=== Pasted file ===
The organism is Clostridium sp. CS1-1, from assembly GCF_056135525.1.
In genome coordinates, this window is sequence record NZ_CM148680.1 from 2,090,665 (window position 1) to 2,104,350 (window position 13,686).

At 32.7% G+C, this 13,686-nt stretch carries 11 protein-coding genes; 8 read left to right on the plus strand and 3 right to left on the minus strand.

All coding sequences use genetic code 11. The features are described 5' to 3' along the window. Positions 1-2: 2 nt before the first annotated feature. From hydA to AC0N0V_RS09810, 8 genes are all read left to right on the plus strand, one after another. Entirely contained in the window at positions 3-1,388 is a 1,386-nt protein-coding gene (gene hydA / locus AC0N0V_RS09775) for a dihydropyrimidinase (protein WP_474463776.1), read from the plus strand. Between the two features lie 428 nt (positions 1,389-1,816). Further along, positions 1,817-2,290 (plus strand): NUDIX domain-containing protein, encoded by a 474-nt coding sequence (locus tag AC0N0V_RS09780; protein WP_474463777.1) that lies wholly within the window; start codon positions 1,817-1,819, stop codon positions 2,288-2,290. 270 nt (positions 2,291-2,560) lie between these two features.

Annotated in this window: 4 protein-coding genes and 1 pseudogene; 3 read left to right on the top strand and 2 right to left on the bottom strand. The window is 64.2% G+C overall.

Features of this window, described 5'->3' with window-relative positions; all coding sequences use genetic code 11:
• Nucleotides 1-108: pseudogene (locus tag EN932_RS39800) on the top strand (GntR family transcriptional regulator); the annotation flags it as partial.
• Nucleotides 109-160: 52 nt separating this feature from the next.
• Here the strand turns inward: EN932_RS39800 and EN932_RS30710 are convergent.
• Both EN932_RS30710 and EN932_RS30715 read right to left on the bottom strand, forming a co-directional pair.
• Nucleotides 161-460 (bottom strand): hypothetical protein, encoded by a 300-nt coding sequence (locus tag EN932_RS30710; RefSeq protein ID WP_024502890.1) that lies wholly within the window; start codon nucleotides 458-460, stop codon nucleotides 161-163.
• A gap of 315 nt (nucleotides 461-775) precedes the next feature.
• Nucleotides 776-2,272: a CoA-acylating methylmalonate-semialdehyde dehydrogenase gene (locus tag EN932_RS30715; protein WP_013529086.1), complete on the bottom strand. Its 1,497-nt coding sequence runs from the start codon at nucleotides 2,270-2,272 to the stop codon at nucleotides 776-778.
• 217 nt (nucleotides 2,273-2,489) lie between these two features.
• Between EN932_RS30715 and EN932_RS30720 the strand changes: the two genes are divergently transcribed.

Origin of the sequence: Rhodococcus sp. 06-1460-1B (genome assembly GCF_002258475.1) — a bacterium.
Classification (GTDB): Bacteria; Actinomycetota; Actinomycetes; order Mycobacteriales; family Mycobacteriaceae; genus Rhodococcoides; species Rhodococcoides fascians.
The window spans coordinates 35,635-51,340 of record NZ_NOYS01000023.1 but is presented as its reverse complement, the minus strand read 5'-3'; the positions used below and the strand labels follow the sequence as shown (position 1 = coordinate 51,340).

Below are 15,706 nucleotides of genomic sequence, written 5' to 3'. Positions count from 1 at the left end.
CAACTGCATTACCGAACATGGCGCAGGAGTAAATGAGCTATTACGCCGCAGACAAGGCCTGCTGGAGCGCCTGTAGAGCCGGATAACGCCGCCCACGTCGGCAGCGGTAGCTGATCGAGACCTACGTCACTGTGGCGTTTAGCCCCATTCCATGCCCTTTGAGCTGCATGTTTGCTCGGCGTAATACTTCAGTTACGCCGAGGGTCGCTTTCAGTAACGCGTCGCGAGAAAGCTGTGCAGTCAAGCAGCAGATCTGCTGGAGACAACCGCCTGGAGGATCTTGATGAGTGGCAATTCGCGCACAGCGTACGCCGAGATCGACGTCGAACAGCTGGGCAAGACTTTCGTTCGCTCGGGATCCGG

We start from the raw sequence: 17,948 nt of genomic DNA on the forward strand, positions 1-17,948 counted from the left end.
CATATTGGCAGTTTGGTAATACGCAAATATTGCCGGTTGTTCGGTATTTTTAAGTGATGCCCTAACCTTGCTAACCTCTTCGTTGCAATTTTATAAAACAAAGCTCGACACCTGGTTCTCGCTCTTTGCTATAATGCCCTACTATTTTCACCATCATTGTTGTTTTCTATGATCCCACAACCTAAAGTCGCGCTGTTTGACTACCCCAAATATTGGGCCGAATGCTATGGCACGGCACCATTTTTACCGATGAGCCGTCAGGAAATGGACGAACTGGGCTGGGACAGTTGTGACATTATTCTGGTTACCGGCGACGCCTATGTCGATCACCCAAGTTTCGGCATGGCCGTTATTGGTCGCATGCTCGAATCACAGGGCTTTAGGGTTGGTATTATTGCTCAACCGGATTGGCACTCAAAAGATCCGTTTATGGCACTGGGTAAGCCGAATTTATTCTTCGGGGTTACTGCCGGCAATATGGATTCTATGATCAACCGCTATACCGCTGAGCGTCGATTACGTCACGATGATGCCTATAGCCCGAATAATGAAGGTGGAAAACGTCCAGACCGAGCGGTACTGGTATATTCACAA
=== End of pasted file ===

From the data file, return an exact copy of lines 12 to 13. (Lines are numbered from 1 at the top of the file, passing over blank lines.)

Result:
• A gap of 315 nt (nucleotides 461-775) precedes the next feature.
• Nucleotides 776-2,272: a CoA-acylating methylmalonate-semialdehyde dehydrogenase gene (locus tag EN932_RS30715; protein WP_013529086.1), complete on the bottom strand. Its 1,497-nt coding sequence runs from the start codon at nucleotides 2,270-2,272 to the stop codon at nucleotides 776-778.